Throughout my school days, I did my homework at the assorted kitchen tables I had access to. In grade school, I never spent long there, but in high school, with the introduction of late night coffee-ingesting in order to go to bed assured of my chances of success on certain math and chemistry tests, the kitchen table became an indispensable part of my studies. My parents still have the kitchen table I used through those years, and I think, if they ever got rid of it, I would have to put it somewhere in my own house. In college, I got a card table for my room in my second year, though it never served as well as the wooden tables of my younger days. The long library tables were too silent (and restrictive of aforementioned coffee-ingesting habits), nor would they fit in the dorm rooms.
And now, my husband is taking classes, and I see him use our dining room table in the exact way I used kitchen tables. In fact, that is the only use for that table. I have thought of getting rid of it, but where would he study? (The kitchen tables – yes, there are two – are much too full of clutter to be suitable.)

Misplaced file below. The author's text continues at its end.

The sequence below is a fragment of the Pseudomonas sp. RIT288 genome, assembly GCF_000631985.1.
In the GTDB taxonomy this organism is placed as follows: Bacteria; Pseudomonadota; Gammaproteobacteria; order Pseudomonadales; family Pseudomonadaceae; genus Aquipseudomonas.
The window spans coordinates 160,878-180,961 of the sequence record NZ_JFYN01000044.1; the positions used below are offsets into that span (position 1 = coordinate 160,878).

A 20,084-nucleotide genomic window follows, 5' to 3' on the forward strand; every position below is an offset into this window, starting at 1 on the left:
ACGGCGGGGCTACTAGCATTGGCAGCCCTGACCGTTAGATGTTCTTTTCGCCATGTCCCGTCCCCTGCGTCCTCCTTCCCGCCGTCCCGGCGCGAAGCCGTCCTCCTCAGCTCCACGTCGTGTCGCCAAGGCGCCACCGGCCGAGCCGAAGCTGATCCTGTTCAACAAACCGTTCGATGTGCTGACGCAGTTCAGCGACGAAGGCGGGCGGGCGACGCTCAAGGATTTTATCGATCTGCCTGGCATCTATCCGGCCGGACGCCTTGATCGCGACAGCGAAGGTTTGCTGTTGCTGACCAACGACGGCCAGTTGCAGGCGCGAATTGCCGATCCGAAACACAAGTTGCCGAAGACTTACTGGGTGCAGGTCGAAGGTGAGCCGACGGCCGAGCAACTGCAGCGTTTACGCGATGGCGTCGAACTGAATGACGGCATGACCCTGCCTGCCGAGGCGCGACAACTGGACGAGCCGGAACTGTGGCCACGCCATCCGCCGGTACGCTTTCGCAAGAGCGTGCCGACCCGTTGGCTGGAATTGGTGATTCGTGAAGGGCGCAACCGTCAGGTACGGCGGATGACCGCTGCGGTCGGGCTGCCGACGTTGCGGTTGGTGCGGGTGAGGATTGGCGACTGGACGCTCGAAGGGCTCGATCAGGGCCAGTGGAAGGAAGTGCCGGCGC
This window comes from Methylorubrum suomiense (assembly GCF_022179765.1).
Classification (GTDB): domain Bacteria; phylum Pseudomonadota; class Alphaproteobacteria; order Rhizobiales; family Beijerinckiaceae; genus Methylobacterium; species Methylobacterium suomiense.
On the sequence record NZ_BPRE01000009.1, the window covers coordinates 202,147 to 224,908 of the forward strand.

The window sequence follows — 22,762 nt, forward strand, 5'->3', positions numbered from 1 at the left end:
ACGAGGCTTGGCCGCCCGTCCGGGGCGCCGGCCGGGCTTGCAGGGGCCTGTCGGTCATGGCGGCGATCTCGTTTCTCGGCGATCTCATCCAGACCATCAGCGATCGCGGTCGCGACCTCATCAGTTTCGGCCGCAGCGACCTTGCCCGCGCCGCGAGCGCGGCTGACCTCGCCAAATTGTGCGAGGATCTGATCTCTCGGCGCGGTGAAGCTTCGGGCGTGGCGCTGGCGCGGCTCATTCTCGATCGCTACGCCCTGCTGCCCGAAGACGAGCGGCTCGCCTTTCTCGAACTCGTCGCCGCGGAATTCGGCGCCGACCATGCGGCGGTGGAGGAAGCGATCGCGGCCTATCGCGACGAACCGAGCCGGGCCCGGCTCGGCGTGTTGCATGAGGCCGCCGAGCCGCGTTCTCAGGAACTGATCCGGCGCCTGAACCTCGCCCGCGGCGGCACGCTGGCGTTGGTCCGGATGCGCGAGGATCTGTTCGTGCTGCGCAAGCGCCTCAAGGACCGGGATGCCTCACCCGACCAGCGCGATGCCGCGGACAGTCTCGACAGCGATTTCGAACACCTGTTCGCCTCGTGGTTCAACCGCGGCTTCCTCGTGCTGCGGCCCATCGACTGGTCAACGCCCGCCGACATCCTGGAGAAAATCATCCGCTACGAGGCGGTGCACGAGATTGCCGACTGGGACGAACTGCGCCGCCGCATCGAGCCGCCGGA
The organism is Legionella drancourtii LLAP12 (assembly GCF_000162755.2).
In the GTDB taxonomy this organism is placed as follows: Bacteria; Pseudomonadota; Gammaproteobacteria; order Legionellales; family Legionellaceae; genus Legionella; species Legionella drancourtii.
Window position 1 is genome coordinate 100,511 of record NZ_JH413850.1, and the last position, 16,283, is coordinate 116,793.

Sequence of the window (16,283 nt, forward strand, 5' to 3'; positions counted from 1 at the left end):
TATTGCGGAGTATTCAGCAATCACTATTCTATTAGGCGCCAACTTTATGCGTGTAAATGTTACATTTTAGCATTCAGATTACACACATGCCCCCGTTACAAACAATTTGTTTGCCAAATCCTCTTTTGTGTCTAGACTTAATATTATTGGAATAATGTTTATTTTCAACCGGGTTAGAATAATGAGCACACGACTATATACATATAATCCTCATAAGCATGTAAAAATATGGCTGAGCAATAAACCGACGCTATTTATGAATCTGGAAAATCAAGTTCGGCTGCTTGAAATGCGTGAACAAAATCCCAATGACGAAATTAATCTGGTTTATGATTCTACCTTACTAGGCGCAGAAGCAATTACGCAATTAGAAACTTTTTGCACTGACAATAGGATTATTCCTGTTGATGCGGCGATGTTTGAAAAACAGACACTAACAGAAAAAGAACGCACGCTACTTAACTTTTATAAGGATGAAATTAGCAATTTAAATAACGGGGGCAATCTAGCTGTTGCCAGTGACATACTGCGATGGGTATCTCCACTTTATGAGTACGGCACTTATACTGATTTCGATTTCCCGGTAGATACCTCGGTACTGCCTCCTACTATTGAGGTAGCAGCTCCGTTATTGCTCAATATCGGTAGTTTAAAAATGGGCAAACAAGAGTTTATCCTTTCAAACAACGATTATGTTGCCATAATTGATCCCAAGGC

The kitchen table at Grandma’s is still a place we naturally linger at after dinner, and often a place we will pull a chair up to even when no food is involved. It’s as natural as breathing. In my own home, I find that certain kinds of family – especially the ones we most enjoy having over – tend to migrate to the kitchen and gather around our tables, whether or not they are filled with clutter. We have the heartiest laughs around the kitchen table, and we find ourselves forging new memories, captioned with smiles and giggles, as we collect there.